Today I’m wearing my Supervolcano T-shirt, acquired at a preview showing of the 2005 BBC/Discovery Channel movie of that name. It was a scary movie for anybody, and the Internet spin it engendered has continued, since apparently many people have taken this fictional treatment as something all of North America needs to worry about from now on. Yellowstone Treasures (meaning me) interviewed our geologist (my husband Bruno) about this, and we put his comments up on our Web site soon after the movie was shown. See the nugget called “The Yellowstone Supervolcano.”
Even before that movie came out, the USGS had set up the Yellowstone Volcano Observatory, and Jacob Lowenstern is now its esteemed head scientist. Here’s part of what he said in a recent e-mail interview. Before upping the Yellowstone supereruption alert level, he wrote, “we’d need to see more going on than what we’ve seen, and we’d want to see deformation and earthquakes happening simultaneously and in some abundance.” Even those warning signs wouldn’t necessarily mean a massive eruption, the scientists are quick to note. “Scientists are reasonably good at short-term forecasts of volcanic activity but cannot look long into the future.” However, Earth’s tectonic plates are too complex for their future to be knowable. Thus, in lieu of predicting exactly when specific earthquakes and volcanic eruptions will happen, geologists “typically rely on probabilistic evaluations that are based on how often volcanoes have erupted in the past.”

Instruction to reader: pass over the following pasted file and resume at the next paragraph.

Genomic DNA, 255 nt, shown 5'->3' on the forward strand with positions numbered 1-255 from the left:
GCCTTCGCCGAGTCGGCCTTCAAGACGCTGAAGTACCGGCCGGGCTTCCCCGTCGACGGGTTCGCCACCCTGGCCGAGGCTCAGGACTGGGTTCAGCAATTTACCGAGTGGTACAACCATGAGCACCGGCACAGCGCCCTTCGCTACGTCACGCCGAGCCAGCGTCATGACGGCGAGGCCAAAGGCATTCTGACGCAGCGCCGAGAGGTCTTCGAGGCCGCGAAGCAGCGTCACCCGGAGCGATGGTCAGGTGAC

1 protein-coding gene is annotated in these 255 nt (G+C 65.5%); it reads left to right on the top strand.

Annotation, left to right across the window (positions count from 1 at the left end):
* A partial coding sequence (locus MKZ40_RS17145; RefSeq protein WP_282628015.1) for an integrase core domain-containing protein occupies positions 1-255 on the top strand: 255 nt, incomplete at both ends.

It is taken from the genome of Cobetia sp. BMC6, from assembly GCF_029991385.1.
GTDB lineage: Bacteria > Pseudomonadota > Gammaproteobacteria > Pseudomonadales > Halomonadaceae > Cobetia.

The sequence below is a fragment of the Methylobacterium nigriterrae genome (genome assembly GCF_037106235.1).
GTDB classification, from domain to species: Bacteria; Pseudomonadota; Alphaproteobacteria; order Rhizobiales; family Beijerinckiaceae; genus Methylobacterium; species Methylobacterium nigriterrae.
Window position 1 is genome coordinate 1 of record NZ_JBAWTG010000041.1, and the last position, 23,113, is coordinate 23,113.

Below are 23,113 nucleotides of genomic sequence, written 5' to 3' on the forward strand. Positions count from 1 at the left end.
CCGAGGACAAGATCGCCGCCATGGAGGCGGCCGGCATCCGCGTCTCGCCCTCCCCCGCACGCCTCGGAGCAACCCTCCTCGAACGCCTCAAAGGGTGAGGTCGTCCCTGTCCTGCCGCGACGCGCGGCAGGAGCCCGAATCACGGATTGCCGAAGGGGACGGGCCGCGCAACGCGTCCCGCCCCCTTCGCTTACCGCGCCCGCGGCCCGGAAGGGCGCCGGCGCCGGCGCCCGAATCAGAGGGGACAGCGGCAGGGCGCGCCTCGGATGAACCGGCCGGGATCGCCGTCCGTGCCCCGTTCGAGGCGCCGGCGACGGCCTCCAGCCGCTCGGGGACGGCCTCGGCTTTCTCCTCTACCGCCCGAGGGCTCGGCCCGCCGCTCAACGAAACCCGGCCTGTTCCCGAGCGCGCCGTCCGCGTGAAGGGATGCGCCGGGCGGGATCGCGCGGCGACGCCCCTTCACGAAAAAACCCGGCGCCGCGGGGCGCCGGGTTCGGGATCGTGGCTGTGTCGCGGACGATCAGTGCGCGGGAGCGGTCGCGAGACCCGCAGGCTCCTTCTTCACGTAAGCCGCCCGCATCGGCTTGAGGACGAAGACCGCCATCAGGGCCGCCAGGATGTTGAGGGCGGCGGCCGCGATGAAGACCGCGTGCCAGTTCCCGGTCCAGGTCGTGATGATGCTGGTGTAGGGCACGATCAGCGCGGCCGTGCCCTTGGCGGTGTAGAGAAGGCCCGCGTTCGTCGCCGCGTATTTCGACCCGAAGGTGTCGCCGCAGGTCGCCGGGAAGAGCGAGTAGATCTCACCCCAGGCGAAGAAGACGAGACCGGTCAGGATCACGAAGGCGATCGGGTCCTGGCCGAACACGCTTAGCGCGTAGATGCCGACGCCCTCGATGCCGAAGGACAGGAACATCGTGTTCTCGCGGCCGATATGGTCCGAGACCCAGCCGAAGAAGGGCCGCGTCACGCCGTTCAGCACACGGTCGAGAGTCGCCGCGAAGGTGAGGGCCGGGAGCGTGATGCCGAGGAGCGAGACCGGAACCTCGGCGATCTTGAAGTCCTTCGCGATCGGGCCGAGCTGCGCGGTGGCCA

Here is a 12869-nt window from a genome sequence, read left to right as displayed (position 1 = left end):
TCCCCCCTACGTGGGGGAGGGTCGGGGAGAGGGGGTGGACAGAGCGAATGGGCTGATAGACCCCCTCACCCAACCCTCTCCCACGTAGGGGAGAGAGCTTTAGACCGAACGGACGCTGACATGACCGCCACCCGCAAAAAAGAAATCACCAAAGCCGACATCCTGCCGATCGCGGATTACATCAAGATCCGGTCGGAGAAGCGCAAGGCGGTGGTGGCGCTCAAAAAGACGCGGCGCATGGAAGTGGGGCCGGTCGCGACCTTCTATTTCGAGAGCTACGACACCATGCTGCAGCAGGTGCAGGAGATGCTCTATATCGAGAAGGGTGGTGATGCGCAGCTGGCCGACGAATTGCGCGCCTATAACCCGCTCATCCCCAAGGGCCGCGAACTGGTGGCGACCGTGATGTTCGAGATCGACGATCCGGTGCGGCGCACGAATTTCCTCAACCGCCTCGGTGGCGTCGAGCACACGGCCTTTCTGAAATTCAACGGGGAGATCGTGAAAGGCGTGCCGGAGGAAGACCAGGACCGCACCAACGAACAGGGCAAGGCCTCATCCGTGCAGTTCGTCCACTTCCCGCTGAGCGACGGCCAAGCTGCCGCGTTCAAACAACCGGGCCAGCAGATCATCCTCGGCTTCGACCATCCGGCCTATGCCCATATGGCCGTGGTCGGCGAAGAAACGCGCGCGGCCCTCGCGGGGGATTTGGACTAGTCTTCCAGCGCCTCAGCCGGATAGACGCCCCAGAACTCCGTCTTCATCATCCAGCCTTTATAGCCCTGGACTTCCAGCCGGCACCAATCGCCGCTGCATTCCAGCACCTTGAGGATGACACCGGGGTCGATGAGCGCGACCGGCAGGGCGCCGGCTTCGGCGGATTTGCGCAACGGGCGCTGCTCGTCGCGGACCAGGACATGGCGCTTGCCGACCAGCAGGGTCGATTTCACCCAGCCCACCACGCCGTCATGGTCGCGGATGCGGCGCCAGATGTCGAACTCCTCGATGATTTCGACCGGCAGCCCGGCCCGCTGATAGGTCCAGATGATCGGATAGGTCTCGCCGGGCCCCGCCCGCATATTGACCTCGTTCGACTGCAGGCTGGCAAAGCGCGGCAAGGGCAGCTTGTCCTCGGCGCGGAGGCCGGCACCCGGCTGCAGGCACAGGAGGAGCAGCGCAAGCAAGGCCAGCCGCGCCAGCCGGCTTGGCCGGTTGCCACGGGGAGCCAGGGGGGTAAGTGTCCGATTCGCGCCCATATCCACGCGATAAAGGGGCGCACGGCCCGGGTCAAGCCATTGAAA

“At Yellowstone,” he continued, “activity is clearly episodic. There was a very long period of volcanic activity between 170,000 years ago until about 70,000 years ago. Many tens of lava flows erupted during that time, though none were nearly as explosive as the supereruptions that are so oft-discussed in the press. Since 70,000 years ago, there have been no volcanic eruptions at Yellowstone. Nearly all geologists I know expect that Yellowstone will experience future volcanic eruptions, but we honestly cannot state when they will occur, nor do we know if there are any more supereruptions in Yellowstone’s future.
“It could still be tens of thousands of years before the next eruption. Having said that, it is always possible that things could change… and that’s why we keep a close watch.”
You can read more at: http://www.msnbc.msn.com/id/43329798/ns/technology_and_science-science.
I’ll be wearing my Supervolcano T-shirt in the park, starting June 20th . . .